The Trump administration has lashed out at China saying it has committed "genocide and crimes against humanity" in its treatment of Uighur Muslims in Xinjiang.
The incoming president's team has not yet responded, but several members have been sympathetic to such a designation in the past.
It means the US must take Pompeo's determination into account in formulating policy toward China and new measures against the country will be easier to impose.
The Xinjiang region is a major global supplier of cotton, so Pompeo's order could have significant effects on international commerce.
John Bolton speaks about Mike Pompeo's order against China's treatment of Uighur Muslims in Xinjiang
China has imprisoned more than one million people in concentration camps, including Uighurs and other mostly Muslim ethnic groups, according to US officials and human rights groups.
There are reports that people have been subjected to torture, sterilisation, political indoctrination and forced labour as part of an assimilation campaign.
But China has denied the charges, and says its policies in Xinjiang aim only to promote economic and social development in the region and stamp out radicalism.
Mr Pompeo said in his statement: “After careful examination of the available facts, I have determined that since at least March 2017, the People’s Republic of China, under the direction and control of the Chinese Communist Party, has committed crimes against humanity against the predominantly Muslim Uyghurs and other members of ethnic and religious minority groups in Xinjiang.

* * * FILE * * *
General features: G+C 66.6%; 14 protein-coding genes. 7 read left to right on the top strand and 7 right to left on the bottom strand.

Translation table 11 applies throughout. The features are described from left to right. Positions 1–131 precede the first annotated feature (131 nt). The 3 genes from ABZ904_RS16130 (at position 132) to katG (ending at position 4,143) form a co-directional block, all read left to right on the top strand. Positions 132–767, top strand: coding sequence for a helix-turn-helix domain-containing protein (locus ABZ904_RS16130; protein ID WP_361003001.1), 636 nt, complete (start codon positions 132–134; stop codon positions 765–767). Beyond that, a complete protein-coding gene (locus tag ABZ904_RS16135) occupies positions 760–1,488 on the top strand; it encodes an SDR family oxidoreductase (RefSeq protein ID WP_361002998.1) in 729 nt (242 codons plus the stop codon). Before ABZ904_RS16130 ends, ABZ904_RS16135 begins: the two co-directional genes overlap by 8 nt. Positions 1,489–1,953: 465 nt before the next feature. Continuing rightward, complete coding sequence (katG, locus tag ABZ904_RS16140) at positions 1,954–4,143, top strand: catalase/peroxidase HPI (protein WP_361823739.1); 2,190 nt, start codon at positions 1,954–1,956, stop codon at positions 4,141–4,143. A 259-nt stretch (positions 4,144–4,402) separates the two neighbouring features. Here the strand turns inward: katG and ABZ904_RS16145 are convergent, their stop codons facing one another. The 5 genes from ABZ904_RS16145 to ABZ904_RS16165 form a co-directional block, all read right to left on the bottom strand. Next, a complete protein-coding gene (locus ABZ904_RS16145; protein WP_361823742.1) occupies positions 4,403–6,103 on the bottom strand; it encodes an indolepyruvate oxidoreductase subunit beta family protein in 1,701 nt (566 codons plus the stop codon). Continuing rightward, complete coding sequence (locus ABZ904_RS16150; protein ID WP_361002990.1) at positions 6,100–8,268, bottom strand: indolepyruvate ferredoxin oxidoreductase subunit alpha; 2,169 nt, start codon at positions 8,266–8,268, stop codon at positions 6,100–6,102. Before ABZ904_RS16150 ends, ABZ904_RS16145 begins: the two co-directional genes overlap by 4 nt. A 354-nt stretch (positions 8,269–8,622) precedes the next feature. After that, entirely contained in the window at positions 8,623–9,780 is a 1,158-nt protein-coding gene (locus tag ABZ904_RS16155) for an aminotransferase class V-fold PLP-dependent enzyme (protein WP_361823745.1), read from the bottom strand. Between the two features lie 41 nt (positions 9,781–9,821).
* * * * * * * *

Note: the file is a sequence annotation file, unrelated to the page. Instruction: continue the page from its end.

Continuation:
“In addition, after careful examination of the available facts, I have determined that the PRC, under the direction and control of the CCP, has committed genocide against the predominantly Muslim Uyghurs and other ethnic and religious minority groups in Xinjiang.
"I believe this genocide is ongoing, and that we are witnessing the systematic attempt to destroy Uyghurs by the Chinese party-state.”
Emma Murphy's video report in September 2020 on the missing Uighurs in China
Since last year, the Trump administration has blocked imports from companies and imposed sanctions on Communist Party officials linked to forced labour in Xinjiang.
Penalties have become harsher as Donald Trump and Pompeo accused China of trying to cover up the Covid-19 pandemic.
Five days ago, the US announced it would halt imports of cotton and tomatoes from Xinjiang.
Customs and Border Protection officials also said they would block products from the region suspected of being produced with forced labour.
On Saturday, Mr Pompeo angered China by lifting restrictions on US diplomatic contacts with Taiwanese officials. China considers Taiwan as a renegade province.